Can you refuse chemical testing during a Tennessee DUI stop?

On Behalf of | Oct 5, 2021 | Dui

If a police officer spots someone who seems to be driving after having too much to drink, they will pull that person over. Officers will then ask a driver questions about why they maneuvered in a certain way or what they did before getting behind the wheel.

Depending on the answers provided and the behavior of the driver, the officer may then request a field sobriety test. Finally, they will likely ask for the driver to submit to a chemical test for alcohol. Such testing requests usually come after someone has admitted to drinking or performed poorly on a field sobriety test.

Can a driver who doesn’t want to perform a chemical test refuse to provide a breath sample during a driving under the influence (DUI) traffic stop?

Tennessee has laws that require people to submit to chemical tests

The state cannot compel you to complete a chemical test, in most situations. However, given that most people who know they have had too much to drink would deny a request for chemical testing if the law allowed them to do so, the state limits driving privileges to protect the public.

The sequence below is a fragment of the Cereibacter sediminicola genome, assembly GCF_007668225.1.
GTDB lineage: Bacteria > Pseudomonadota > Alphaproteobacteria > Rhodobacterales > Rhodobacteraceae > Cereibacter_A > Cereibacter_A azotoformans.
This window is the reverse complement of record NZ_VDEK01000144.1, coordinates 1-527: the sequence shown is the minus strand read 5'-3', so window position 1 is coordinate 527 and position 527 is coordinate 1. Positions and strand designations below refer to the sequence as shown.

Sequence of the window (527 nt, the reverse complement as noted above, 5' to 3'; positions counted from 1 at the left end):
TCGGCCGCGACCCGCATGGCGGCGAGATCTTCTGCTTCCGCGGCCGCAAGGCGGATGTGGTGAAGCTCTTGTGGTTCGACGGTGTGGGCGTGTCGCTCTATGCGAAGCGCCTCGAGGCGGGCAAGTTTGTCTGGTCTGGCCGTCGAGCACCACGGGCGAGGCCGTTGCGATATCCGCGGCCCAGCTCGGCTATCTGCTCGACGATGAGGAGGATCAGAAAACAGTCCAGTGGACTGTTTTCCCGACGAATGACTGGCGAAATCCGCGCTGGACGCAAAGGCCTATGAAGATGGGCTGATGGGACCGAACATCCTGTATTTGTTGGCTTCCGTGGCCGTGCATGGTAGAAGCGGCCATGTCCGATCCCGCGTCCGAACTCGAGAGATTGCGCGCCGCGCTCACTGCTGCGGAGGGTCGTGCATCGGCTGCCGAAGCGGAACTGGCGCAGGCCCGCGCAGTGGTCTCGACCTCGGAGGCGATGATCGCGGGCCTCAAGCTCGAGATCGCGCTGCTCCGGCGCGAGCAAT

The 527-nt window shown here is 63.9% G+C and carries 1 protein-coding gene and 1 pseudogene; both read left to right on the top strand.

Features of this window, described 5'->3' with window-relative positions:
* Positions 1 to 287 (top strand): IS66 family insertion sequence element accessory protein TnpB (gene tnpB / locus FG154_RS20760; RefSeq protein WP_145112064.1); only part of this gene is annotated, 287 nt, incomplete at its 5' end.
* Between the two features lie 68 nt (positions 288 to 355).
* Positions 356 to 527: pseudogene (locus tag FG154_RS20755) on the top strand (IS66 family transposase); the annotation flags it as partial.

The implied consent law in Tennessee requires that drivers submit to either chemical breath testing or blood testing when a police officer has probable cause to suspect impairment. Either form of testing is permissible when probable cause, permission or exigent circumstances necessitate testing. An officer could also go to a judge to seek a warrant if someone refuses to grant permission.

A driver could still refuse to perform the test, but they will then face arrest and the suspension of their license as a result. A chemical test refusal might mean losing your license for two years in addition to any DUI penalties you face.

Will a test refusal protect you from a DUI?

Losing your license temporarily may seem like a minor trade-off for avoiding a DUI charge.

It’s important to understand that refusing a test won’t necessarily protect you from impaired driving charges. A prosecutor could still bring DUI charges against you, and the officer testifying about your behavior during the traffic stop might even use the fact that you refused the test as evidence that you knew you shouldn’t have gotten behind the wheel.

Learning more about drunk driving rules and how the state prosecutes these cases could help you avoid a DUI conviction.